Hazzard distinguishes her perspective on office life by giving particular attention to the initial hopes of her characters—to make a difference in the world, to have a fulfilling career. Their optimism never lasts for long, but unlike in many contemporary workplace novels, Hazzard’s protagonists are not already completely inured to their situations when readers first encounter them. Instead, we follow along as their depressing professional experiences nudge them toward self-understanding and hard-won realism, which often does more to entrench them within the Organization than to excise them from it. Observing these transformations is akin to reading a bleak, adults-only version of a bildungsroman; the distinctly rendered moral educations of Hazzard’s characters affect us all the more because of our cultural familiarity with the mundane inner workings of office ecosystems. Even so, Hazzard’s writing remains dynamic, and full of detailed intimacy; rather than relying on ambient absurdity for humor, she employs precise, merciless descriptions—of inert, strangely sympathetic bosses; of colleagues who wield pettiness as the weapon of egotism; of love affairs and friendships compressed by the pressures of bureaucratic life.
Among modern office literature, Glass Houses is unique for being driven by targeted fury, rather than by cynical resignation about contemporary economic and social systems; even among Hazzard’s own oeuvre, the book’s perversely humorous tone and critical tenor set it apart. One senses that Hazzard was writing Glass Houses in a different emotional and stylistic register than her other novels, defined by her desire to reveal some sort of essential truth about the moral violence underlying the plush carpeting of elite workplaces, and by the clarity of justified anger.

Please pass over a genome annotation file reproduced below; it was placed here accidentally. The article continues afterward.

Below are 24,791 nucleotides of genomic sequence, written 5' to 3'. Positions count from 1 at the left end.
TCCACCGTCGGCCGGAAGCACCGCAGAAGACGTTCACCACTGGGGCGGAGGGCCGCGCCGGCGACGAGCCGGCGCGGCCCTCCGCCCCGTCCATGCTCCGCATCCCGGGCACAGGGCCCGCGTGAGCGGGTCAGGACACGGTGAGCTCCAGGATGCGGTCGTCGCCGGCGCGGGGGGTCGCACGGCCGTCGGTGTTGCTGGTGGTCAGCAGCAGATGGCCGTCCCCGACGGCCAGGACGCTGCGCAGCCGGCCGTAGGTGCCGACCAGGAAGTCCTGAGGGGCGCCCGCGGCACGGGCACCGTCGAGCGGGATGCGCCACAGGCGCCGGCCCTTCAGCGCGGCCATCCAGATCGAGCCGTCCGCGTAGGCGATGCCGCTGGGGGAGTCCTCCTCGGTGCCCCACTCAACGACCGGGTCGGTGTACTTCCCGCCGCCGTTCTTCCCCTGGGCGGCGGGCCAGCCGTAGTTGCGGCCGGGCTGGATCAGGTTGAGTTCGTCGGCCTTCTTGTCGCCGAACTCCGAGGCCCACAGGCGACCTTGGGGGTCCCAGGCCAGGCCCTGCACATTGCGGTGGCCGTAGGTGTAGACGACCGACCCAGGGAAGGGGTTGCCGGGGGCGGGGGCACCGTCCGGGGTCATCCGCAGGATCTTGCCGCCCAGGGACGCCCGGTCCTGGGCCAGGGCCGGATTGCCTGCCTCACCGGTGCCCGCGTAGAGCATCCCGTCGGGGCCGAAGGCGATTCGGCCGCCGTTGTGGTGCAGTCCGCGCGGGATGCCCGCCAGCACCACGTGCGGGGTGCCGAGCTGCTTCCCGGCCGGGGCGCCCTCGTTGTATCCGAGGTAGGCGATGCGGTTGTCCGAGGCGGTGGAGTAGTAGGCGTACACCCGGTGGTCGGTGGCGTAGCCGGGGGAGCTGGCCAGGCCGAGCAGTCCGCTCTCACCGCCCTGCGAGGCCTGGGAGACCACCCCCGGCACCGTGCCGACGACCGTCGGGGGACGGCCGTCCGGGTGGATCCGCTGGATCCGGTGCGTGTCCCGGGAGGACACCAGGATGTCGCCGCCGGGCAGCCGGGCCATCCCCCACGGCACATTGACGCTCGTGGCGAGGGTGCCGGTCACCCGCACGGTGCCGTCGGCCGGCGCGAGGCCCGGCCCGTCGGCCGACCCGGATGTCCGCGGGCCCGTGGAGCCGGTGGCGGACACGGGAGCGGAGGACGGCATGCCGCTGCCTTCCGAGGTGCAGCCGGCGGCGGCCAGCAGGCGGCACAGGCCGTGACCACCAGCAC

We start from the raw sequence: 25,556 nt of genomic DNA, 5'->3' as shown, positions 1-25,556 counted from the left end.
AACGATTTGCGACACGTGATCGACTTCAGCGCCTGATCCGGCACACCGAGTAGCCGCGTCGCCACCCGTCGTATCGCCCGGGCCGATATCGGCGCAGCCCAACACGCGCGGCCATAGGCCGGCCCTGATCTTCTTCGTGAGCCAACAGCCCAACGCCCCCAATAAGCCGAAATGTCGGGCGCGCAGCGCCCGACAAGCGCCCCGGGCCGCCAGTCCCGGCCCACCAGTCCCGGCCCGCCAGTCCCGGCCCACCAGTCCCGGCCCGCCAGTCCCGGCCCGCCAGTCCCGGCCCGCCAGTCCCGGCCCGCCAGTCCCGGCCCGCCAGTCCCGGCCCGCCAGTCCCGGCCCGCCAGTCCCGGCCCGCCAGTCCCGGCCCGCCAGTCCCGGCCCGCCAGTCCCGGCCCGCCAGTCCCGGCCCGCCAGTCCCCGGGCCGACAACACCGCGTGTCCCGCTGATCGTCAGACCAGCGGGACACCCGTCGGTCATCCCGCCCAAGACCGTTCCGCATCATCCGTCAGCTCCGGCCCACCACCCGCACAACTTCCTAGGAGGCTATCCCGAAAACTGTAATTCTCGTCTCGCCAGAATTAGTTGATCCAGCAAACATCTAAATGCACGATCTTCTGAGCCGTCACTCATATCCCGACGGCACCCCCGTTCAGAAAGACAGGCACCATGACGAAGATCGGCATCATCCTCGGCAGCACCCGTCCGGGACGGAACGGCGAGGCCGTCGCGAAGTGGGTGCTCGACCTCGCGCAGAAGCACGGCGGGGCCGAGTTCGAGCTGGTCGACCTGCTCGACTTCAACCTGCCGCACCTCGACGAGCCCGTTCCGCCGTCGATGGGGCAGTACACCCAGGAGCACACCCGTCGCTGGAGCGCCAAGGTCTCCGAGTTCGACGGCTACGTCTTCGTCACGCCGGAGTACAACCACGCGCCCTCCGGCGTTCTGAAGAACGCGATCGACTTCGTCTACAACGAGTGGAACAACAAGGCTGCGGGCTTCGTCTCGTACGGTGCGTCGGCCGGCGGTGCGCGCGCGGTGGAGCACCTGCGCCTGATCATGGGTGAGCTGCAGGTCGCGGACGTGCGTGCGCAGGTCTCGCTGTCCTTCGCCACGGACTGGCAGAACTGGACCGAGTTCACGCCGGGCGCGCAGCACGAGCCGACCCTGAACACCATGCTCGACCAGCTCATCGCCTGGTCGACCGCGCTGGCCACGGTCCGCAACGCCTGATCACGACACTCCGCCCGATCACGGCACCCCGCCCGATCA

Hazzard understood, as every modern office-worker does, that the trajectory of one’s career is all too frequently determined by an out-of-touch Human Resources representative. At the Organization, that person is often Mr. Bekkus, whose comical arrogance tends to have an outsized effect on employees’ lives. People in Glass Houses begins with the image of him dictating a treatise on the promotion of junior employees “with emphasis, as though he were directing a firing-squad.” His central task—to eliminate the Organization’s ranks of unremarkable civil servants, not unlike himself—is equally as overblown yet disturbing, and frequently takes the form of character assassination. Because the Organization’s “hope for survival lay, like that of all organizations, in the subordination of individual gifts to general procedures,” Bekkus continually appears in the book as an adversary to capable, creative workers, whose deviations from corporate norms mark them as undesirable.
Algie Wyatt, the accidental hero of the opening story, “Nothing in Excess,” is the first character to find himself at the end of Bekkus’s metaphorical gun. Algie’s incompatibility with the Organization is immediately obvious. He lives life with vigor and without structure: he takes pleasure in poetic quotations and identifying “contradictions in terms” (“competent authorities,” “enlightened self-interest”), and resolutely resists punctuality and subordination. Moreover, his varied pursuits prior to joining the Organization—in journalism, British intelligence and as the author of an archaeological study and an Arabic phrase book—mark him both as an interesting person who wished to stage “a dramatic escape from a possible career in the world of commerce,” and as an employee whose meandering career path demonstrates that he is deeply unsuitable for institutional life. (In today’s parlance, his CV would have notable “gaps.”)